Prior to concerns raised by the Health Insurance Portability and Accountability Act, Dr. Mac bought cameras for all the residents so they could document interesting findings from the OR for use in conferences. Later, they brought the images to him, and he catalogued them, establishing a media library of some significance. Residents and faculty alike raided his media to flavor our presentations. In his later years, after he stopped operating, he was easily found at his roll top desk, with his computer open, reviewing and cataloguing papers. He kept candy at hand to encourage the residents to drop by and chat, which they did often.

Clinical Congress 2005: The College honors Dr. McClelland’s efforts in spearheading SRGS. From left: Dr. Russell; Edward M. Copeland III, MD, FACS, then ACS President-Elect; Dr. McClelland; and Dr. Sachdeva.
Clinical Congress 2005: The College honors Dr. McClelland’s efforts in spearheading SRGS. From left: Dr. Russell; Edward M. Copeland III, MD, FACS, then ACS President-Elect; Dr. McClelland; and Dr. Sachdeva.

ACS proud to maintain his legacy

In 2004, the ACS Division of Education learned of Dr. McClelland’s impending retirement and his interest in discussing with the ACS possible strategies to ensure the longevity of SRGS. Then ACS Executive Director, Thomas R. Russell, MD, FACS, brought this opportunity to the attention of Ajit K. Sachdeva, MD, FACS, FRCSC, FSACME, Director, ACS Division of Education.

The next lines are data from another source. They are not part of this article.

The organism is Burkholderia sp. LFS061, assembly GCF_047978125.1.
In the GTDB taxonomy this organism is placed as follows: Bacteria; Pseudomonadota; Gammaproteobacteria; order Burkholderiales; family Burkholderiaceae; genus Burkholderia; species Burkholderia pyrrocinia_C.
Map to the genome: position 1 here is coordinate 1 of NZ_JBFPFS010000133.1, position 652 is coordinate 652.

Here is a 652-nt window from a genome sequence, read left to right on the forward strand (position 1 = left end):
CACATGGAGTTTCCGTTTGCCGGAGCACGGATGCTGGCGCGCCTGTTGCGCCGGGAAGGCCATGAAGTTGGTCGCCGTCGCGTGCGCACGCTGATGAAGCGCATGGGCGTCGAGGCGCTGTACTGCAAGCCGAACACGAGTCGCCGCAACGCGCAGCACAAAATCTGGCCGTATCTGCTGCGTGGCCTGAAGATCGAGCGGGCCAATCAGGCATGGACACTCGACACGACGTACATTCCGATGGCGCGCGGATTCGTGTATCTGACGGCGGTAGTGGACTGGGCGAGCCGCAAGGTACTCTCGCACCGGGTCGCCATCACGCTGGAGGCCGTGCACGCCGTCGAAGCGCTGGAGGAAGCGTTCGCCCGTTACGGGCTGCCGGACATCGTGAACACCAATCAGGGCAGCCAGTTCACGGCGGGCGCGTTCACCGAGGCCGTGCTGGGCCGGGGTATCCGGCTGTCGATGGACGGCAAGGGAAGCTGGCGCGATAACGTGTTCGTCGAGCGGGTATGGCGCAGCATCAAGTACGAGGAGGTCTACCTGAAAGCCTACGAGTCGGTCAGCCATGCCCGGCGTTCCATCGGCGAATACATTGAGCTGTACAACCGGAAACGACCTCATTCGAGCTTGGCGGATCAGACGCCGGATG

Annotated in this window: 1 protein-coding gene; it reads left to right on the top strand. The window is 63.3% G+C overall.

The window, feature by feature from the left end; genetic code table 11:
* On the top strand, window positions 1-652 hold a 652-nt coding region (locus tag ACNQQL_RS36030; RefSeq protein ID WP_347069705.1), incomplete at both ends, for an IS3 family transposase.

The SRGS website today

Subsequently, Drs. McClelland and Sachdeva met several times in Dallas, during which the transfer of Selected Readings to the ACS Division of Education was discussed. Issues relating to transfer of copyright and intellectual property to the ACS were specifically addressed. L. D. Britt, MD, MPH, DSc(Hon), FACS, FCCM, FRCSEng(Hon), FRCSEd(Hon), FWACS(Hon), FRCSI(Hon), FCS(SA)(Hon), FRCSGlasg(Hon), a Regent at the time and subsequently ACS President, and Patrice Gabler Blair, MPH, Associate Director, ACS Division of Education, then joined the discussions with Dr. McClelland and Robert V. Rege, MD, FACS, chair, department of surgery, University of Texas Southwestern Medical Center. A Board of Directors for Selected Readings, with Dr. Britt as Chair, was appointed to oversee the transition. The formal gifting of Selected Readings occurred at the ACS Board of Regents Meeting in October 2005, and Dr. McClelland was recognized for his landmark gift.